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Aristotle - The Organon - index for TOPICA Book 6 Part 1

The five parts of the discussion of definitions

  
Paragraph 1 The discussion of Definitions falls into five parts.
Paragraph 2 (1) that it is not true at all to apply the expression as well to that to which the term is applied (for the definition of Man ought to be true of every man);
Paragraph 3 (2) that though the object has a genus, he has failed to put the object defined into the genus, or to put it into the appropriate genus (for the framer of a definition should first place the object in its genus, and then append its differences:
Paragraph 4 (3) that the expression is not peculiar to the object (for, as we said above as well, a definition ought to be peculiar):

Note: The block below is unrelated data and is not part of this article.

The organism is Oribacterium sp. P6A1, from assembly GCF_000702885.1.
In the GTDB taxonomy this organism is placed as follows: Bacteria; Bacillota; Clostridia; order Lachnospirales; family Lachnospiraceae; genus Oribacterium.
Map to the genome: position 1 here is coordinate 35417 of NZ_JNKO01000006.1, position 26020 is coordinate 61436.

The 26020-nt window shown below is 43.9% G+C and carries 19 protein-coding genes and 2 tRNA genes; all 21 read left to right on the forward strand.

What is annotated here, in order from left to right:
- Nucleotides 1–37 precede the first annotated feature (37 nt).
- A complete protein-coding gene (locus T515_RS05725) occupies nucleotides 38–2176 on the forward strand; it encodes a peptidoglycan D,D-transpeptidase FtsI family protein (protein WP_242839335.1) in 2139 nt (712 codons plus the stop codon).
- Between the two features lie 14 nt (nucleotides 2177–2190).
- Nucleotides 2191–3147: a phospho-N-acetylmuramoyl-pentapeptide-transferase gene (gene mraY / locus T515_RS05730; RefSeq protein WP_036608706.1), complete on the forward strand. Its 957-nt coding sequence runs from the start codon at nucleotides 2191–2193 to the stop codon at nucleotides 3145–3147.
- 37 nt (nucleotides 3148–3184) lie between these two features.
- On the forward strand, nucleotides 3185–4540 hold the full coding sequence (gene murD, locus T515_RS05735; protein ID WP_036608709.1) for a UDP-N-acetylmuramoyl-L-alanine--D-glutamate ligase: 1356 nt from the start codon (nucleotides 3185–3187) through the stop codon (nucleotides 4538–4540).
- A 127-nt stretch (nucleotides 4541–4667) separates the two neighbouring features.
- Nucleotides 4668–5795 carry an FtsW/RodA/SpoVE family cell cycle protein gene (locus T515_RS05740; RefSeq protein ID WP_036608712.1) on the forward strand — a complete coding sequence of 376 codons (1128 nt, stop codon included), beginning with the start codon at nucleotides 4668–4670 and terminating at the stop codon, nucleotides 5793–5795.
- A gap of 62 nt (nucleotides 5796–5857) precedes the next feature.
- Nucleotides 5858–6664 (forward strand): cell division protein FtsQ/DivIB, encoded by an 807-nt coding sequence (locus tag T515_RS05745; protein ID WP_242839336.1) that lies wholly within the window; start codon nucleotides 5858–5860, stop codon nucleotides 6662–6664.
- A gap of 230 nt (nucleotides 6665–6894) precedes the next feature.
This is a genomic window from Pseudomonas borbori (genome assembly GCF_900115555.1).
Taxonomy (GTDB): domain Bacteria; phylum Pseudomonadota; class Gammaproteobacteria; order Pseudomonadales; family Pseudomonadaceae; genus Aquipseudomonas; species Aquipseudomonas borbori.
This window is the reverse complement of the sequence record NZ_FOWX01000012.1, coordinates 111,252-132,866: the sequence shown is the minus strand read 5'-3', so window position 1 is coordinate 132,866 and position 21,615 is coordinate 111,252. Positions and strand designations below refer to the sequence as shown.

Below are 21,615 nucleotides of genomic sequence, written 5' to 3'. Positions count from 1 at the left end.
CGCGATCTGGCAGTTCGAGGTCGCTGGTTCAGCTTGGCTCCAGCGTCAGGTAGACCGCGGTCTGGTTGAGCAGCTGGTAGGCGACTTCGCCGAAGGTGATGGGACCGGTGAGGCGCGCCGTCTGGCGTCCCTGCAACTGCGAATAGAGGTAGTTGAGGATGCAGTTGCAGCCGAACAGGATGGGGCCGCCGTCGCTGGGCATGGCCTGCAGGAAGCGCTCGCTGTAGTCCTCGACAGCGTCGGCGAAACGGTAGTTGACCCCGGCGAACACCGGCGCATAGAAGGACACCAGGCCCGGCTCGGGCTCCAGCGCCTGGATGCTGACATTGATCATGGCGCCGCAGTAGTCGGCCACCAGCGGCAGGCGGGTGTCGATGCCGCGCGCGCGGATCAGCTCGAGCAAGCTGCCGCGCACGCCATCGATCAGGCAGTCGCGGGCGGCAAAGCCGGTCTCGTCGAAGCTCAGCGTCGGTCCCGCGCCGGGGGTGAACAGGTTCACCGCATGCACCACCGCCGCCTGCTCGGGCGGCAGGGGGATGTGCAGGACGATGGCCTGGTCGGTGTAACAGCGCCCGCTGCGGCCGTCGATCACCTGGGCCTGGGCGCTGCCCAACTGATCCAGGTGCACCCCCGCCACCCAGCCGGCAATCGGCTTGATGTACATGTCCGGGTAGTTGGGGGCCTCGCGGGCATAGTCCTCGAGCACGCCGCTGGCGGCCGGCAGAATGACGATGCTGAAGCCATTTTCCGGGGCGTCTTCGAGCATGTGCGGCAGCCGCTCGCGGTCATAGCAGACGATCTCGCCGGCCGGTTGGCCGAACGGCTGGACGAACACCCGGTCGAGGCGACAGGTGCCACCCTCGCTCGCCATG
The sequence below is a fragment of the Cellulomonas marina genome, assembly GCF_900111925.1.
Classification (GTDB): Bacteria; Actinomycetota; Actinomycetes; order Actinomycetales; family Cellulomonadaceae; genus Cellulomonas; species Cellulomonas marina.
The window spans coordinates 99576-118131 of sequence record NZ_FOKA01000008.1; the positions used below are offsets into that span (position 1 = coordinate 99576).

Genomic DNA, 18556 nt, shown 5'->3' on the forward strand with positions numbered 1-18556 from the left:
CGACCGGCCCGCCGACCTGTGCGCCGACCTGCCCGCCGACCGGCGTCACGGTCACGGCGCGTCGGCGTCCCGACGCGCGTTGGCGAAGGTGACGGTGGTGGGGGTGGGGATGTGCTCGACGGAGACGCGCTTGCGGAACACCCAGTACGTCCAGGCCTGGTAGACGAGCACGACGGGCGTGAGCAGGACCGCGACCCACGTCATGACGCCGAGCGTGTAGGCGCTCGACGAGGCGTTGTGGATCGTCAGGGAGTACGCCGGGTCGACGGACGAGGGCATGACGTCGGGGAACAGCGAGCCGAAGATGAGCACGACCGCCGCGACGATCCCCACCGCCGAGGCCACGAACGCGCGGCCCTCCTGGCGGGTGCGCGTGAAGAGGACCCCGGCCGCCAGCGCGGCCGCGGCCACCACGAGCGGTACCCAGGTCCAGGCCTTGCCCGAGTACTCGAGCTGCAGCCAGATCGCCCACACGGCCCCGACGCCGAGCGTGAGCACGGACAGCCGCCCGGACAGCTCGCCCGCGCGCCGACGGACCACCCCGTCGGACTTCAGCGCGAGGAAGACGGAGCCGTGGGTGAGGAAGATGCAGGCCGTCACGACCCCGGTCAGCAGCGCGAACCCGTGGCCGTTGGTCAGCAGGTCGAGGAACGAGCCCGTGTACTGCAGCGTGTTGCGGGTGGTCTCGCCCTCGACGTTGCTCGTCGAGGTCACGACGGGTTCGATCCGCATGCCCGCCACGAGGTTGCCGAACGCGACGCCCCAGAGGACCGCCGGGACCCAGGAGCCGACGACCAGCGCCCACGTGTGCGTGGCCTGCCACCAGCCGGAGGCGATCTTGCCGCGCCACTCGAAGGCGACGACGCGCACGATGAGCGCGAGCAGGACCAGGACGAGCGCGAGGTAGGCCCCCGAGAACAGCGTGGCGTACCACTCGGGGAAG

Paragraph 5 (4) see if, though he has observed all the aforesaid cautions, he has yet failed to define the object, that is, to express its essence.
Paragraph 6 (5) It remains, apart from the foregoing, to see if he has defined it, but defined it incorrectly.
Paragraph 7 Whether, then, the expression be not also true of that of which the term is true you should proceed to examine according to the commonplace rules that relate to Accident.
Paragraph 8 It remains, then, to prescribe how to investigate whether the object has been either not defined at all, or else defined incorrectly.
Paragraph 9 Incorrectness falls into two branches:


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